Lessons from 30 Rock: All God’s Children are Terrible
“Jack, for the 80th time, no part of America is more American than any other part.”
“You are wrong. Small towns are where you see the kindness and goodness and courage of everyday Americans. The folks who are teaching our kids, running our prisons, growing our cigarettes. People who are still living by core American values.”
30 Rock tells the story of Liz Lemon, the head writer of a fictional version of SNL, and her boss (and unlikely corporate mentor), Jack Donaghy. The two clash to hilarious effect over everything, and in the episode “Stone Mountain,” they take a trip to rural Georgia to find a new comedic actor for the show. Liz had been looking on the coasts for new talent, but Jack insists that they find someone from “real America.” Hence, rural Georgia.
In episode 4 of Small Town Expats, Andrew and I talked about our conceptions of the city from the point of view of our small-town, teenage selves. We thought that “city people” and “country people” were two different species, and allowed that to color our worldview. Clearly we agreed with Jack that we inhabited the real America. But we came around to Liz’s view: there are no such things as “city people” and “country people.” Just “people” who live in different places.
City folks are always in such a rush–right?
Let’s take “being in a hurry” as an example. When Jack and Liz arrive to their hotel in Georgia to check in, they find a clerk who speaks with a slow drawl, and when Liz demands that he hurry up, the clerk and Jack both observe that city people are always in such a hurry. I think that’s true—but there are plenty of slow people in the city, and plenty of rushed ones in the country.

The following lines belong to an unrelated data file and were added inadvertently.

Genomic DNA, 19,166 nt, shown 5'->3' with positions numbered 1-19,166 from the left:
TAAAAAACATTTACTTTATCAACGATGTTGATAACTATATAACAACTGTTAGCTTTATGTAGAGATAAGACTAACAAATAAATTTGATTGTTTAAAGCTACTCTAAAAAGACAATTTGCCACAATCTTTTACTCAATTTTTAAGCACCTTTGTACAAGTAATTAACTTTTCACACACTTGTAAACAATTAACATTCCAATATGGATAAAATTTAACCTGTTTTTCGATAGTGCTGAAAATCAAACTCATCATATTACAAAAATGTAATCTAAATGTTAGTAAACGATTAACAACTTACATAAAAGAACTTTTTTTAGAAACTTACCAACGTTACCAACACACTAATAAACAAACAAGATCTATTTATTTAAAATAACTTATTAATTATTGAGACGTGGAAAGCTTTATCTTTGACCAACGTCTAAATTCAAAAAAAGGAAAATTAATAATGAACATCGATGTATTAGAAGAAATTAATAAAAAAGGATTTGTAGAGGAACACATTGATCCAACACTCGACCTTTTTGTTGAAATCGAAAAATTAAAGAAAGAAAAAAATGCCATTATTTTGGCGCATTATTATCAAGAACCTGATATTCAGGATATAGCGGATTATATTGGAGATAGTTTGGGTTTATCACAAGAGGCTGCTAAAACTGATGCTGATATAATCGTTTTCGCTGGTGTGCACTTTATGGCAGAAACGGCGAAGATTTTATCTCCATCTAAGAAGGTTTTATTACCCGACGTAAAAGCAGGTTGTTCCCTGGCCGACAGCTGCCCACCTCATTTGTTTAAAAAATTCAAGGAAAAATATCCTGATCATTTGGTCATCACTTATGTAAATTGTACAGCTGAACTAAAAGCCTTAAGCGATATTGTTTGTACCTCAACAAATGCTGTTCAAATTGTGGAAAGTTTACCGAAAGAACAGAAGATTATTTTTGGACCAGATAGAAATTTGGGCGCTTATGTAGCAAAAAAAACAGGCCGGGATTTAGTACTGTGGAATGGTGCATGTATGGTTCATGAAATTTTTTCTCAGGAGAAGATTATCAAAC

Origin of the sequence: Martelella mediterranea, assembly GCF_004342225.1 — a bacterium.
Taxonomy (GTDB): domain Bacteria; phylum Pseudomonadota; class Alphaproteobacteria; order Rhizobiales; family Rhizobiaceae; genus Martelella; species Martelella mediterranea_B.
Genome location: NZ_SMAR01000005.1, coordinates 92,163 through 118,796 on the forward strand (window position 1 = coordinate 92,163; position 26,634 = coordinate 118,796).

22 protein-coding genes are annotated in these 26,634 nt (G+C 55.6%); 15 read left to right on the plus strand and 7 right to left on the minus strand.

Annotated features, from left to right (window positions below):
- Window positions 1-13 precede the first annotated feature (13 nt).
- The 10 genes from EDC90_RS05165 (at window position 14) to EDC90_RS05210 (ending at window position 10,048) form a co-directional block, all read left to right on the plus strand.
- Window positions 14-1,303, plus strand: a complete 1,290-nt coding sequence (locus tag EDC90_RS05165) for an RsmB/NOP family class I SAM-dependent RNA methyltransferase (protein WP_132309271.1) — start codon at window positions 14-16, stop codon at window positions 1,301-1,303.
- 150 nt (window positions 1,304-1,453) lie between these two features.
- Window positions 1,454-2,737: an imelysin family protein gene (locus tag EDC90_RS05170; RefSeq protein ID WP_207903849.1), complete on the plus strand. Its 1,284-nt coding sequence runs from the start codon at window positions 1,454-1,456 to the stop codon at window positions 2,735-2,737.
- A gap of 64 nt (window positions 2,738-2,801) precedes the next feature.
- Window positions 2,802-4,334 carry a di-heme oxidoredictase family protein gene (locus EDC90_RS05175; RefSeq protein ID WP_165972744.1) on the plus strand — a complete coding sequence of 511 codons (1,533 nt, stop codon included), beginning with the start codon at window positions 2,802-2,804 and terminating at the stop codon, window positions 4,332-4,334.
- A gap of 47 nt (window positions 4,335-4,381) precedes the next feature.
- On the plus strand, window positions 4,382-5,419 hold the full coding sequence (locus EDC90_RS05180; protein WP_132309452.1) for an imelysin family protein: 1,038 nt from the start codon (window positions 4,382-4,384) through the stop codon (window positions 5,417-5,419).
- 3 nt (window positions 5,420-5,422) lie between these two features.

If you go to a city, especially one like Boston or New York, it’s easy to observe all the people around you rushing to get to wherever they’re going. You can see them on the subway, on the sidewalks, and through the glass storefronts of coffee shops. The human action of getting from point A to B is played out by most city dwellers together in these common spaces.
For small towners, there really isn’t an equivalent to this, but that doesn’t mean that they’re necessarily less “in a hurry.” First, there aren’t as many people (specifically, young people) in less-urban areas. You’re not jostling others on shared sidewalks or trains, because those things aren’t there. But you are laying your foot down on the gas pedal on a country road, because that’s what is there.
Small towners are rushed, just not in a way that’s visible in large, collective displays.
All God’s children are terrible
Jack and Liz never drew this specific conclusion on the show, but they did come away realizing that people everywhere are the same. While attending a packed comedy show in Georgia, Liz incurs the crude wrath of the performer, which provokes an incredulous Jack to shout to the crowd: “Why are you people laughing at this? You’re supposed to be better, nicer, but you’re terrible. You’re all terrible! Just like the people in New York.”
His face immediately loses its rage, and he looks at Liz in realization.
“All God’s children are terrible,” she says.
Although they might seem different on the surface because of their different contexts, people from small towns and cities are fundamentally the same species. There is warmth and kindness in both, as well as all kinds of discourtesies. All God’s children can be terrible, but they can also all be great.